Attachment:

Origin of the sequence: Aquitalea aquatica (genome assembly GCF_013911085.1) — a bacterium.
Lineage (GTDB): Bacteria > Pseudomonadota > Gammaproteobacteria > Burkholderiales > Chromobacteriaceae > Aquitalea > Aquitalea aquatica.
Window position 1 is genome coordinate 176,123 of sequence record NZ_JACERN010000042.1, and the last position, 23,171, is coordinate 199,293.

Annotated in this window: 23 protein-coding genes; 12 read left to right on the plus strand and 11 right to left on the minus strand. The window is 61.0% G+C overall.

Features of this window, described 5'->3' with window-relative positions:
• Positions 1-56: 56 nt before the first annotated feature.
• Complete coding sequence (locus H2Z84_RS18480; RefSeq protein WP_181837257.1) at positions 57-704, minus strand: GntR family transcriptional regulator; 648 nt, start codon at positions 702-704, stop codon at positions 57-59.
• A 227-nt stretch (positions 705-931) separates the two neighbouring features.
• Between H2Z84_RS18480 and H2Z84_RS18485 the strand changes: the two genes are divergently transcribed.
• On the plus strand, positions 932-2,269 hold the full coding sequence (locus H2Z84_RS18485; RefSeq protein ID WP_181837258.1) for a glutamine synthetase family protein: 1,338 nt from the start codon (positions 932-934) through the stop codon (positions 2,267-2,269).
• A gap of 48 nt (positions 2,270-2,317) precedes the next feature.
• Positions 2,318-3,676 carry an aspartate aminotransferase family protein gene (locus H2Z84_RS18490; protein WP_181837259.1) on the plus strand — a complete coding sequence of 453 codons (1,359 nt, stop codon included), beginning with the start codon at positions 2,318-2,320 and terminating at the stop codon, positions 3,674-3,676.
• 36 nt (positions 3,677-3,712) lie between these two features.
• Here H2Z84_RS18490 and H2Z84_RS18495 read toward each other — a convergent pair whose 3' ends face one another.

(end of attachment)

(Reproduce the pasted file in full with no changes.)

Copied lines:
Origin of the sequence: Aquitalea aquatica (genome assembly GCF_013911085.1) — a bacterium.
Lineage (GTDB): Bacteria > Pseudomonadota > Gammaproteobacteria > Burkholderiales > Chromobacteriaceae > Aquitalea > Aquitalea aquatica.
Window position 1 is genome coordinate 176,123 of sequence record NZ_JACERN010000042.1, and the last position, 23,171, is coordinate 199,293.

Annotated in this window: 23 protein-coding genes; 12 read left to right on the plus strand and 11 right to left on the minus strand. The window is 61.0% G+C overall.

Features of this window, described 5'->3' with window-relative positions:
• Positions 1-56: 56 nt before the first annotated feature.
• Complete coding sequence (locus H2Z84_RS18480; RefSeq protein WP_181837257.1) at positions 57-704, minus strand: GntR family transcriptional regulator; 648 nt, start codon at positions 702-704, stop codon at positions 57-59.
• A 227-nt stretch (positions 705-931) separates the two neighbouring features.
• Between H2Z84_RS18480 and H2Z84_RS18485 the strand changes: the two genes are divergently transcribed.
• On the plus strand, positions 932-2,269 hold the full coding sequence (locus H2Z84_RS18485; RefSeq protein ID WP_181837258.1) for a glutamine synthetase family protein: 1,338 nt from the start codon (positions 932-934) through the stop codon (positions 2,267-2,269).
• A gap of 48 nt (positions 2,270-2,317) precedes the next feature.
• Positions 2,318-3,676 carry an aspartate aminotransferase family protein gene (locus H2Z84_RS18490; protein WP_181837259.1) on the plus strand — a complete coding sequence of 453 codons (1,359 nt, stop codon included), beginning with the start codon at positions 2,318-2,320 and terminating at the stop codon, positions 3,674-3,676.
• 36 nt (positions 3,677-3,712) lie between these two features.
• Here H2Z84_RS18490 and H2Z84_RS18495 read toward each other — a convergent pair whose 3' ends face one another.